EDITOR’S NOTEBOOK: The Power of Apology, United Methodist Tragedy
Editor’s Note: Most Saturdays we will feature this “Editor’s Notebook” column. MinistryWatch President Warren Smith will comment on one or more stories in the week’s news, adding an additional perspective or, sometimes, a behind-the-scenes look at how the story came to be.
A Simple “I’m Sorry.” We begin today with something you don’t hear Christian leaders do too much these days, and that’s apologize.
That apology came from Andy Wood. Wood was named as Rick Warren’s successor at Saddleback Church after Warren retires. He has apologized for inviting Mark Driscoll to speak at the 2021 Echo Leadership Conference. “In the past I interviewed Mark Driscoll to help pastors learn from his mistakes,” Wood tweeted on Friday, Aug. 12. “Since then additional controversy and pain has come out. My choice hurt and confused many people. I regret the pain, confusion & distraction this caused. I humbly apologize for my mistake and error.”
And Andy Wood wasn’t the only one apologizing.
You may have heard the bizarre story of a Kansas City pastor who berated his congregation because they failed to give him a luxury watch.
Pastor Carlton Funderburke is senior pastor of The Church of the Well in Kansas City. He who rose to sudden fame for calling his congregation “poor, broke, busted and disgusted” because they had not given him an expensive Movado watch, which he said he told his congregation he wanted.
Funderburke has since apologized to his church and issued a public apology after the sermon went viral on YouTube. The apology video displayed a different side of Funderburke. The original video showed him in a tailored suit, but the apology video was less flamboyant.
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In it, he confessed that his actions and words were inexcusable, “I offer no justification or defense,” He concluded: “I deeply regret this moment and solicit your prayers and your forgiveness as we grow forward.”
I don’t think an apology can or should wipe away all consequences. But it’s a good start. Whatever you think of the original transgressions of these two men, I commend them for being humble enough to apologize.
That said, we should all be watching to make sure that their lives reflect the sincerity of their apologies.
Predictions Are Dangerous. Here at MinistryWatch, we avoid punditry. Our mission is to report, not predict. I often quote Yogi Berra on this point. One of his Yogi-isms is: “Predictions are dangerous. Especially predictions about the future.”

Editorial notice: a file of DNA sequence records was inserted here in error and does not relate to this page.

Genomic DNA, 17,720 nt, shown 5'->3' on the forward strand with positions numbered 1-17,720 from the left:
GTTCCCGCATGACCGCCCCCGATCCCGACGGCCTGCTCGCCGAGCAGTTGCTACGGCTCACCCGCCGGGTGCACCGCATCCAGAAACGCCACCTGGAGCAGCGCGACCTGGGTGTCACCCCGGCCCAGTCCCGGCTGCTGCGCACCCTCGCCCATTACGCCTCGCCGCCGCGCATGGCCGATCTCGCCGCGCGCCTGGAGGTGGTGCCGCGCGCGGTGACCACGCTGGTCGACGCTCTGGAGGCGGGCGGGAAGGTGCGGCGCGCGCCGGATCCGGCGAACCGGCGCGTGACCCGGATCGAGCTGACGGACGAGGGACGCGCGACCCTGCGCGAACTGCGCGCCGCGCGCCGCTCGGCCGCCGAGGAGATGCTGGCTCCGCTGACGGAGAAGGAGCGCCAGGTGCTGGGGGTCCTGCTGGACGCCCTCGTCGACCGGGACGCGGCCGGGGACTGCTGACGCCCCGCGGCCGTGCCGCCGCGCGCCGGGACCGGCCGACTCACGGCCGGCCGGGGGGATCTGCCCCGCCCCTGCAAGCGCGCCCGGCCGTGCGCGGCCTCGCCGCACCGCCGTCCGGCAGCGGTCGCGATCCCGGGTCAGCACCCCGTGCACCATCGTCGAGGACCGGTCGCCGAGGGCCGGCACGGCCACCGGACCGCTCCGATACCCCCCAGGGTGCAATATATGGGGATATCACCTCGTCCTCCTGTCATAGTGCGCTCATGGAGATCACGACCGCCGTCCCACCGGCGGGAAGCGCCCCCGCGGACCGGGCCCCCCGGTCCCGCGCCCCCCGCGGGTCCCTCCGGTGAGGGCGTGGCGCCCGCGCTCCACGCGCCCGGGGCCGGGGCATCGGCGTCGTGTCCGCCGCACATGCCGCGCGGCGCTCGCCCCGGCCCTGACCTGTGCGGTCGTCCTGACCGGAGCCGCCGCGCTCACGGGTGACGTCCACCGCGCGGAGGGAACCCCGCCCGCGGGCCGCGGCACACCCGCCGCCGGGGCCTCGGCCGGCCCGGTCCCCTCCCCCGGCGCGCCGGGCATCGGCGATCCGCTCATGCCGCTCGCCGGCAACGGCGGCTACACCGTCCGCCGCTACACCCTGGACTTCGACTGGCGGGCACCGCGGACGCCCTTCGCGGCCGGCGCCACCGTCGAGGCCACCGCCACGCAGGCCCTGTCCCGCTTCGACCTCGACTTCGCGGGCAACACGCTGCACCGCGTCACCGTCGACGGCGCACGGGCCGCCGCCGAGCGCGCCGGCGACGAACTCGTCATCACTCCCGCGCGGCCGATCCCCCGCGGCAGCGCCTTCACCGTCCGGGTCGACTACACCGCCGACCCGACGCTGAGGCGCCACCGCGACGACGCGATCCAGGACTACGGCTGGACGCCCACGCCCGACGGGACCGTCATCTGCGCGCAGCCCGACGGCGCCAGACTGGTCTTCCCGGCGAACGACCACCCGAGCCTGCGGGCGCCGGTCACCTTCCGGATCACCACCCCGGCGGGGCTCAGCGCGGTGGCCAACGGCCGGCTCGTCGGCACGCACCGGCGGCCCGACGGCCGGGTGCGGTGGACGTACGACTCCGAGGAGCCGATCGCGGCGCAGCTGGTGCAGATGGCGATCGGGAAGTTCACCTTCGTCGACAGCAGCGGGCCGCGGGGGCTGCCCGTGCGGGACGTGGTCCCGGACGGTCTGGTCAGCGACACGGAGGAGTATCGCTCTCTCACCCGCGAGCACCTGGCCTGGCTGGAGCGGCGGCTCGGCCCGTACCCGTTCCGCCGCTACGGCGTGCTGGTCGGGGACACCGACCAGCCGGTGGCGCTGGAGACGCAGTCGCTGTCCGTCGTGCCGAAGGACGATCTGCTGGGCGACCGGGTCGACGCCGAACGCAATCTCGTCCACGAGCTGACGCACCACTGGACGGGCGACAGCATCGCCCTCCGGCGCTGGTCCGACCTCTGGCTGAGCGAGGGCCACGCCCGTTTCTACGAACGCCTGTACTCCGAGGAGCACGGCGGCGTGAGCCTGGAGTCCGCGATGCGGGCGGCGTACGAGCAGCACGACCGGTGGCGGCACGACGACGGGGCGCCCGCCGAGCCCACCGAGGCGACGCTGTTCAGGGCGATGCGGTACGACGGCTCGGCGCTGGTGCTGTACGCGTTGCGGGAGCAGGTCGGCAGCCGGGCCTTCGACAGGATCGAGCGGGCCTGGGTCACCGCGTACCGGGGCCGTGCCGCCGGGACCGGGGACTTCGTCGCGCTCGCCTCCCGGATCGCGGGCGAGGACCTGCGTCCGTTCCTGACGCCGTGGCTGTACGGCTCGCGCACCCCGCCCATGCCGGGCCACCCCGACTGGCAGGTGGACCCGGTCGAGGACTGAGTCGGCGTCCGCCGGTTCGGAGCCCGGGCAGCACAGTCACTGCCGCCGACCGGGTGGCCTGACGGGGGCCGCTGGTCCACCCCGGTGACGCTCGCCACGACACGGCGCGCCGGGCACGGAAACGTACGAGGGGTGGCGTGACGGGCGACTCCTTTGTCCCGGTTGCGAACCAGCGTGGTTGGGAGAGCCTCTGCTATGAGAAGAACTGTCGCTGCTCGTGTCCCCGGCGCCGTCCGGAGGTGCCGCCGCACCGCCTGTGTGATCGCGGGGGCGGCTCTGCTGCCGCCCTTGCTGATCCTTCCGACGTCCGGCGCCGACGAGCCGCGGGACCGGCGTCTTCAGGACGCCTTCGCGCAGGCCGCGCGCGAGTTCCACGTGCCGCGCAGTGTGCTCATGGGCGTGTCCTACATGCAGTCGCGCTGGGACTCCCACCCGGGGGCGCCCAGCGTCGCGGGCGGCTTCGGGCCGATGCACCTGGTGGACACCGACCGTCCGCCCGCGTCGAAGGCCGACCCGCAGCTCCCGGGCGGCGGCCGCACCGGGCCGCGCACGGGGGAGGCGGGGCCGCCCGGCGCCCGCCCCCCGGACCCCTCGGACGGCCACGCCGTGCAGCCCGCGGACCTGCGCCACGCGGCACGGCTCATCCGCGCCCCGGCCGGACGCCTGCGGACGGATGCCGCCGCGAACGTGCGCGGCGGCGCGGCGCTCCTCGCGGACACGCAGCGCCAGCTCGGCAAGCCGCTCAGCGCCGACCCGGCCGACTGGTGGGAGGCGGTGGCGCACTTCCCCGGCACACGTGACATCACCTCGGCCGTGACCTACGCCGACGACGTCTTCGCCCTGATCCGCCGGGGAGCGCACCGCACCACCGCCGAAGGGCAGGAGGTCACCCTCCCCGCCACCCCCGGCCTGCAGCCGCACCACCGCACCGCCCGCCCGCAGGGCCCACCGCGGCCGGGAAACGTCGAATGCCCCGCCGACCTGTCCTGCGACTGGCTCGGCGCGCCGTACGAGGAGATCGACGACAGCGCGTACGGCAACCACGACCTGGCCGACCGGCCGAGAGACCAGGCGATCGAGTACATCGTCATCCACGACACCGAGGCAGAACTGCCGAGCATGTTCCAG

That said, ideas have consequences, and bad ideas have victims, and it is fair to look to history to anticipate what might happen in the future. Mark Twain is reported to have said, “History doesn’t repeat itself, but it does rhyme.”
The United Methodists could learn much from the history of other denominations that have jettison’s a biblical understanding of human sexuality. Without exception, they have declined, and often dramatically. That’s the story of the Episcopal Church, the Presbyterian Church USA, the United Church of Christ – the list goes on.
United Methodist leaders are fond of pointing out that the number of churches so far disaffiliating with the UMC for new and more conservative groups, including the Global Methodist Church, are small. In the Western North Carolina Conference, for example, only about 30 of the 1,000 churches have sought disaffiliation. In Florida, only 14 out of 700.
But that argument is an exercise in missing the point. It fails to acknowledge that this early exodus is just the beginning. Others, many hundreds of others, will follow. After all, the deadline for disaffiliation is still a year-and-a-half away.
Also, it fails to note that the departure of these “first movers” will forever alter the UMC itself. We saw this phenomenon most plainly in the Episcopal Church. First came the ordination of women, which drove away many conservatives. With those conservatives gone, it became easier to push through the ordination of gay men. Some who were comfortable with women’s ordination left then. Then the church elected a gay man to be a bishop, and that drove more conservatives away.
Soon, a church that says it is welcoming and inclusive was a hostile place for church members who actually believed the creed Episcopalians recite each Sunday. Indeed, a former Episcopal bishop, Fitz Allison, once said of another bishop: “When John Spong recites the creed, he perjures himself.”
The bottom line: In 1960, the Episcopal Church had three million members. And that was when the country had less than 200 million. Since then, the country has nearly doubled in size, while the Episcopal Church has declined by more than two-thirds.
It’s a tragic story, one that didn’t happen overnight, but which at some point became inexorable, irreversible. And it is a story that is repeating – or rhyming – in the United Methodist Church today.
On Mark Twain. By the way, Mark Twain almost certainly did not say, “History doesn’t repeat itself, but it rhymes.” The provenance of that quote is a riddle. If you – like me – enjoy digging into these sorts of mysteries, click here.